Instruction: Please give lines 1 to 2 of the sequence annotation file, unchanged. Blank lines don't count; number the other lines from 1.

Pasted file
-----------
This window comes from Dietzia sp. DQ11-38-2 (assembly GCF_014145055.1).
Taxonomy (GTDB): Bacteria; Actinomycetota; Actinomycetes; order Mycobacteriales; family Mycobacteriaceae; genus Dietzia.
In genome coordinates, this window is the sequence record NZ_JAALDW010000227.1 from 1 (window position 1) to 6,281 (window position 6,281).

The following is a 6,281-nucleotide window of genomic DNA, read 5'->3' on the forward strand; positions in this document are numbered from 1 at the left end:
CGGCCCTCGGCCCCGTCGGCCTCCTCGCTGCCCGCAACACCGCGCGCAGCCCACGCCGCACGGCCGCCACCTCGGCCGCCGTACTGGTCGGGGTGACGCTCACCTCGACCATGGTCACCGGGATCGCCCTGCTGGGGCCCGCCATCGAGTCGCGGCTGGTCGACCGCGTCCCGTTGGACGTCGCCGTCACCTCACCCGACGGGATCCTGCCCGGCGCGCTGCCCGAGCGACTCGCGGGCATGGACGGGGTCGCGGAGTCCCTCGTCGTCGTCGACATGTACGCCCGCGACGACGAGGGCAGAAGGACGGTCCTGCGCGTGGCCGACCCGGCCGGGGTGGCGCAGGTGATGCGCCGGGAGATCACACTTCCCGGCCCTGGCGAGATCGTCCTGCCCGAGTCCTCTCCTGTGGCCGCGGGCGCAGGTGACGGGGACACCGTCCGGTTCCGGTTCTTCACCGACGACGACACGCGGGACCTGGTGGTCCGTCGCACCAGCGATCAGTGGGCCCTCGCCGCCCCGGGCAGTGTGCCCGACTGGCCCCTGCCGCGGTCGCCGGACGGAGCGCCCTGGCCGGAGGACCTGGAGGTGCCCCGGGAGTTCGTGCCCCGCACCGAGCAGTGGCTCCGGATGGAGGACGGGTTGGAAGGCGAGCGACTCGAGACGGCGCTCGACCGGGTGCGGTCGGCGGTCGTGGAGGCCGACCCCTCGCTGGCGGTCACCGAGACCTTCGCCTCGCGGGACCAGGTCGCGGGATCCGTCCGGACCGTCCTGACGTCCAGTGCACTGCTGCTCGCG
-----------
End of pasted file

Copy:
This window comes from Dietzia sp. DQ11-38-2 (assembly GCF_014145055.1).
Taxonomy (GTDB): Bacteria; Actinomycetota; Actinomycetes; order Mycobacteriales; family Mycobacteriaceae; genus Dietzia.